On a recent trip to India I visited the National Gallery of Modern Art, Delhi. I confess I knew little to nothing about Indian art, and so thought this an appropriate act of penance.
The current exhibition, “… in the seeds of time,” traces “the history and evolution of modern art in India … from the 18th century to current trends in the 21st century,” and though it came off as a bit overambitious, it was nevertheless an appropriate introduction for an Indian art novice such as myself.
The museum is centrally located in the heart of New Delhi near the India Gate, and admission was negligible (£1.50/$2.50); two more reasons to visit. My time was limited, and so I walked through the various floors rather quickly, trying to get a sense of the whole, rather than its parts. Works were displayed close to one another, grouped by artist or school. Most surprising to my eyes, however, were the number of works informed by Christian stories, and here one particular artist stood out: Jamini Ranjan Roy (1887 – 1972).
Roy was one of the most famous pupils of Abanindranath Tagore (1871 – 1951), “founder of the influential Bengal school of art, which led to the development of modern Indian painting.” Roy studied with Tagore at the Government College of Art in Kolkata, but turned to folk and tribal art, rather than the Western tradition, for inspiration. In so doing, he sought “to capture the essence of simplicity embodied in the life of the folk people; to make art accessible to a wider section of people; and to give Indian art its own identity.” His work deserves more extended consideration, but here I’d like to focus on one particular lesson: (visual) contextualization.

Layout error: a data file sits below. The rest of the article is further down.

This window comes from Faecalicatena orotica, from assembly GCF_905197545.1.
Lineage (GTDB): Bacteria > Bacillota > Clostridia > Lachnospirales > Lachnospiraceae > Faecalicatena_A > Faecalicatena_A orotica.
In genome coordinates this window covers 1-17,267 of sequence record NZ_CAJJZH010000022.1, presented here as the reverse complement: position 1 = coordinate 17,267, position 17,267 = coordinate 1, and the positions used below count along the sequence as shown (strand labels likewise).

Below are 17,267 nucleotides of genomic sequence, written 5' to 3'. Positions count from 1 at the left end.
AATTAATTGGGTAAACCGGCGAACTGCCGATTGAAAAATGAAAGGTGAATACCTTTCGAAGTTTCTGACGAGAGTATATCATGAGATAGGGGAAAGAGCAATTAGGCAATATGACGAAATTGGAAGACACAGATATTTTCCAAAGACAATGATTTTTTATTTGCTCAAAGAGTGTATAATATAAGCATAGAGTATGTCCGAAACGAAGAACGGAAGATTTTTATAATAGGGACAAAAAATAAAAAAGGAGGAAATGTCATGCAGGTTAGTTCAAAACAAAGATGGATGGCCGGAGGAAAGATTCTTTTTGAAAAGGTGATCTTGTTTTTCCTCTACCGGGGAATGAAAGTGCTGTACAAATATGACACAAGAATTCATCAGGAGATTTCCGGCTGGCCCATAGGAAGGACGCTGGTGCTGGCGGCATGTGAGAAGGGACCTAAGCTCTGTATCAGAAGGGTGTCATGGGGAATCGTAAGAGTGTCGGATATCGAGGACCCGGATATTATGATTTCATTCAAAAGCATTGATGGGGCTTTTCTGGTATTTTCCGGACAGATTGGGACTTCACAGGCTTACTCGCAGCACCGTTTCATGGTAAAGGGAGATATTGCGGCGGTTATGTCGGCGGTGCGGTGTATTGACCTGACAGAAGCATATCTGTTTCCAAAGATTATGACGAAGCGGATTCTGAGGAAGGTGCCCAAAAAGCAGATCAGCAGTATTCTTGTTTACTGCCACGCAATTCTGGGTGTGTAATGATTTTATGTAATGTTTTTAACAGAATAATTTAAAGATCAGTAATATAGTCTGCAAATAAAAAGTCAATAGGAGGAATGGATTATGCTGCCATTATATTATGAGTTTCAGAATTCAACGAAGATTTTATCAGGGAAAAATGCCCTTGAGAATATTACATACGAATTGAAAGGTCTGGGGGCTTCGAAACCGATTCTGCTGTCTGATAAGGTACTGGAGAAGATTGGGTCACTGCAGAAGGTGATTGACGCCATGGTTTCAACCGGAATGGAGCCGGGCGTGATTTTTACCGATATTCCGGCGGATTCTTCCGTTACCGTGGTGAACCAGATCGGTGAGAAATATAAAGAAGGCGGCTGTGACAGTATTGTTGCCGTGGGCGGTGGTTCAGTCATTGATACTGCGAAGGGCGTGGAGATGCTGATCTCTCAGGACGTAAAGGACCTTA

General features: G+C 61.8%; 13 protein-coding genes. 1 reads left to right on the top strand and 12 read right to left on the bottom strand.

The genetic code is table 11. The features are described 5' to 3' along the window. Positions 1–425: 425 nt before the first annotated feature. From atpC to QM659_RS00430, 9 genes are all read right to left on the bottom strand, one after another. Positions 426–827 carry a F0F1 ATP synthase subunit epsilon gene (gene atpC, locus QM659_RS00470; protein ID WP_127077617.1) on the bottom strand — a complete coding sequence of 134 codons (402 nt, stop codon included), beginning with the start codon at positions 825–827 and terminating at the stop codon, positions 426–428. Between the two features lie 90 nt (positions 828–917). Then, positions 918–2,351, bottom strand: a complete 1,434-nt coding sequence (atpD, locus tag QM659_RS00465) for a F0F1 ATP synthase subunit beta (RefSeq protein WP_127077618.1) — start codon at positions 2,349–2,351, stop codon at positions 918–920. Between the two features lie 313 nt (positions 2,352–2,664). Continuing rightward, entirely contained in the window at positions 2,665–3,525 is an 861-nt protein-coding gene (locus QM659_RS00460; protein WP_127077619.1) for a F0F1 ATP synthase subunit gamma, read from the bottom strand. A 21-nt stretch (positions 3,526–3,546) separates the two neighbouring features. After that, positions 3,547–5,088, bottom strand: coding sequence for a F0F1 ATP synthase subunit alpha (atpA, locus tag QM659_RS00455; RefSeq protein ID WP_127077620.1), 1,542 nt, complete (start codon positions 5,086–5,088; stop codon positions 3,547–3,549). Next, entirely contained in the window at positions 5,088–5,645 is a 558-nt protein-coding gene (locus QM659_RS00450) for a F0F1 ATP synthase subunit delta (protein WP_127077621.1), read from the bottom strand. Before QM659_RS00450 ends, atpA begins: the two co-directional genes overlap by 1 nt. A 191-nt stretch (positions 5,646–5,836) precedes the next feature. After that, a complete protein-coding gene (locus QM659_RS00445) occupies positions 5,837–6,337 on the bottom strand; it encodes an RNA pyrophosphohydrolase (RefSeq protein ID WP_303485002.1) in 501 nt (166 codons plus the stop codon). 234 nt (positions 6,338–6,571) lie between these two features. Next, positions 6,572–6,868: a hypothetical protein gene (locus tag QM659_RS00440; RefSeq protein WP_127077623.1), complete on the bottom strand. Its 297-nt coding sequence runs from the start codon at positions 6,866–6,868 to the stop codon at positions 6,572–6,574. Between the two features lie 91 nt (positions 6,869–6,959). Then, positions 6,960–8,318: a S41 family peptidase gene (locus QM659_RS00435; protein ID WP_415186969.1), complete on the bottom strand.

Contextualization is, of course, “taking into consideration the cultural context in which we are seeking to communicate the gospel.” In an essay entitled “Critical Contextualization,” missiologist Paul G. Hiebert identified three ways “in which Protestant missionaries have handled the problem over the past 100 years.” He describes these three ways or types as follows: 1) noncontextualization, 2) extreme contextualization, and 3) critical contextualization. Advocating the latter, he outlines a four-step method: 1) Exegesis of the Culture, 2) Exegesis of the Scripture and the Hermeneutical Bridge, 3) Critical Response, and 4) New Contextualized Practices. I realize that this may all seem very academic and abstract, and I don’t have space here to engage Hiebert more fully, but returning to Jamini Roy, I think we have a more concrete and intuitive illustration of (visual) contextualization along the lines of what Hiebert has described.
By appropriating folk and tribal art, rather than the Western tradition, it might be argued that Roy demonstrated the skill of cultural exegesis, and the subject matter of certain pieces evidences exegesis of Scripture and the hermeneutical bridge, even if unintentionally and implicitly. These works then call for critical response and new contextualized practices. Now, I don’t mean to suggest that Roy was a Christian, nor that a work’s subject matter must be biblical. As David Brown has noted, “the deepening of our faith comes not only from within the resources of Christianity but also much more widely, from those of different religious beliefs and sometimes even from those of none.” That said, Roy’s art seems fair game. We might also consider the work of the Japanese printmaker Sadao Wantanabe (1913 – 1996), a Christian, who like Roy turned to folk art (even if for different reasons); more specifically, mingei. Taken together, these artists show us the way, and critique persistent strands of noncontextualization.
And here’s the lesson for the Church: Until Christians learn the lesson of contextualization – perhaps from artists such as these – it seems to me that the Gospel will continue to be perceived as a foreign religion, and this whether we’re talking about Eastern contexts such as India, or Western contexts like the US or UK.
What, more specifically, might we learn from these artists, and how might we use their work with integrity in our efforts to communicate the Gospel? Perhaps the first step, following C.S. Lewis’s advice in An Experiment in Criticism, is to receive.